There was a report yesterday that the Pentagon spends $500 million per year on “media operations” to convince the American people we need to be in Iraq and Afghanistan (and Pakistan and Yemen and Somali, etc.). Here is an excellent explanation of what is really happening, by Australian journalist John Pilger, one of the best in the trade today.
John Pilger: Why are wars not
being reported honestly?
The public needs to know the truth about wars. So why have journalists colluded with governments to hoodwink us?
In the US Army manual on counterinsurgency, the American commander General David Petraeus describes Afghanistan as a “war of perception . . . conducted continuously using the news media”. What really matters is not so much the day-to-day battles against the Taliban as the way the adventure is sold in America where “the media directly influence the attitude of key audiences”. Reading this, I was reminded of the Venezuelan general who led a coup against the democratic government in 2002. “We had a secret weapon,” he boasted. “We had the media, especially TV. You got to have the media.”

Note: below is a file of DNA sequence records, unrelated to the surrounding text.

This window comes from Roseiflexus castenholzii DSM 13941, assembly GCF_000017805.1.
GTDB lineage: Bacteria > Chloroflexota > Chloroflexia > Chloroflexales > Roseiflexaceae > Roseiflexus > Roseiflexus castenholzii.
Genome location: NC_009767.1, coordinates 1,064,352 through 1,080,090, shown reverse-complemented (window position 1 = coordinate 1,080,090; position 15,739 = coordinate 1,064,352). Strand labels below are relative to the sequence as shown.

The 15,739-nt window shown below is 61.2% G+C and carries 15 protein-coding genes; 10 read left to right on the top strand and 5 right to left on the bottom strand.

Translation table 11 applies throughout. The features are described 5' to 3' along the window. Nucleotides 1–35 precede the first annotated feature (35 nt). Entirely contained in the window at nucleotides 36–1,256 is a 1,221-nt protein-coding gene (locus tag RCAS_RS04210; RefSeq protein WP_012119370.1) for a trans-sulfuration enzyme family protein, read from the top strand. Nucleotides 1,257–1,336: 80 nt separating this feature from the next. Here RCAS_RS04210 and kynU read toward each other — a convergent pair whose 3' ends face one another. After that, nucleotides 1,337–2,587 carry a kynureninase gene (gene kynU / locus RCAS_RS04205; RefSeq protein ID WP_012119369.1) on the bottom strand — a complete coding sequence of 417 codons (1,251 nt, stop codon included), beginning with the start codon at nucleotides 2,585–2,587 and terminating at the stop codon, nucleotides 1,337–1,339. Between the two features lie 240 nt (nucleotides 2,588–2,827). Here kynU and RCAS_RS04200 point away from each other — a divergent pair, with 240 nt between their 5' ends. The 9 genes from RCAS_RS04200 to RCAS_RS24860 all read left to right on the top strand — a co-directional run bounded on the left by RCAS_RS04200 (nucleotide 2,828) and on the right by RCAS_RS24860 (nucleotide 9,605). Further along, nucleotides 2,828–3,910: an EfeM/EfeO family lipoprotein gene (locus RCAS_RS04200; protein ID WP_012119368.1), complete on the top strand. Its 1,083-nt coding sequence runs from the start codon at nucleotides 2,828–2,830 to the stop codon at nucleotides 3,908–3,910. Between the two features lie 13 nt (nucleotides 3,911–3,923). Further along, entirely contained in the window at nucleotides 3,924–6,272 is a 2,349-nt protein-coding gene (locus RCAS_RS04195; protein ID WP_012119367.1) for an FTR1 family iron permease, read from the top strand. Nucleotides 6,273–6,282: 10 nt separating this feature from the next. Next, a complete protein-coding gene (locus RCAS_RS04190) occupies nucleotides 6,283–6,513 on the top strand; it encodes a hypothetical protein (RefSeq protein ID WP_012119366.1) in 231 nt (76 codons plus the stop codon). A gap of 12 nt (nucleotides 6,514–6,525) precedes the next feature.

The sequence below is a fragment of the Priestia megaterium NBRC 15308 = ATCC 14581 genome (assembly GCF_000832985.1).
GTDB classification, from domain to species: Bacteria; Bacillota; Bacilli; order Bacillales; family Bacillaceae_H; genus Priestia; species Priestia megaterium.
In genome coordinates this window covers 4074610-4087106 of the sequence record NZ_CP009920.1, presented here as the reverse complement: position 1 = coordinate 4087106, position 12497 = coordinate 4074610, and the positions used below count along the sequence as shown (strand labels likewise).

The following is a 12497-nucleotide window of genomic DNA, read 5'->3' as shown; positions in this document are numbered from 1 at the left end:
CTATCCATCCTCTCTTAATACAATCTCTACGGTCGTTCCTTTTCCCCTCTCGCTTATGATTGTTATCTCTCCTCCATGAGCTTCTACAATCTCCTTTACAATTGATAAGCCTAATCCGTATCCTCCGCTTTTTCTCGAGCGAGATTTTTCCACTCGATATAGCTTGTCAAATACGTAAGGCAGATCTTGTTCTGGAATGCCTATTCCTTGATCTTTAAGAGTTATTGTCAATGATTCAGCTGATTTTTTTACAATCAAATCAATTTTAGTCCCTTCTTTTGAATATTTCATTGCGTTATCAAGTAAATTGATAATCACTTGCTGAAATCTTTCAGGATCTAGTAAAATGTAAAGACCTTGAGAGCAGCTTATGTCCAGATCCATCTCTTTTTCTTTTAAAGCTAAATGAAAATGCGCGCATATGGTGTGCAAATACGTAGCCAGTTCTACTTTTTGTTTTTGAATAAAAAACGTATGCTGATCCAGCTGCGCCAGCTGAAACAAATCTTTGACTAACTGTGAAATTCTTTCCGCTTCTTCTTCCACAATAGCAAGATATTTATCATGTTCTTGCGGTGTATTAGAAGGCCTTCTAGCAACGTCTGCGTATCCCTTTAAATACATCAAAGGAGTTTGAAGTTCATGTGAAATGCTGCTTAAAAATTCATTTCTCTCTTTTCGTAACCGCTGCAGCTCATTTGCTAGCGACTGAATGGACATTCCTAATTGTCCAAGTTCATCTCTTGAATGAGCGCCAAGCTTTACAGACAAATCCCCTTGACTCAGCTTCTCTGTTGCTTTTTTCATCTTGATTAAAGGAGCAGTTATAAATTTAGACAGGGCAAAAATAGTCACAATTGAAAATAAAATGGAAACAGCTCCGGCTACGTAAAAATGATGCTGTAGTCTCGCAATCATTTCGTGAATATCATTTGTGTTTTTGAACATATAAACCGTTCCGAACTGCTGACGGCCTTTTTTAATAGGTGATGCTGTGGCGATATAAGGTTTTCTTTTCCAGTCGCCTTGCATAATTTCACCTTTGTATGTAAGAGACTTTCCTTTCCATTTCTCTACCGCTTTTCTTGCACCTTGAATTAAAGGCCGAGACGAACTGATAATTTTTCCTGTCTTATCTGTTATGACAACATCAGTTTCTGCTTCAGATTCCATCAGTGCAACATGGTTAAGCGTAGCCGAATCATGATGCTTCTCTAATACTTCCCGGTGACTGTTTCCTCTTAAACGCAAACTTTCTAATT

Never has so much official energy been expended in ensuring journalists collude with the makers of rapacious wars which, say the media-friendly generals, are now “perpetual”. In echoing the west’s more verbose warlords, such as the waterboarding former US vice-president Dick Cheney, who predicated “50 years of war”, they plan a state of permanent conflict wholly dependent on keeping at bay an enemy whose name they dare not speak: the public.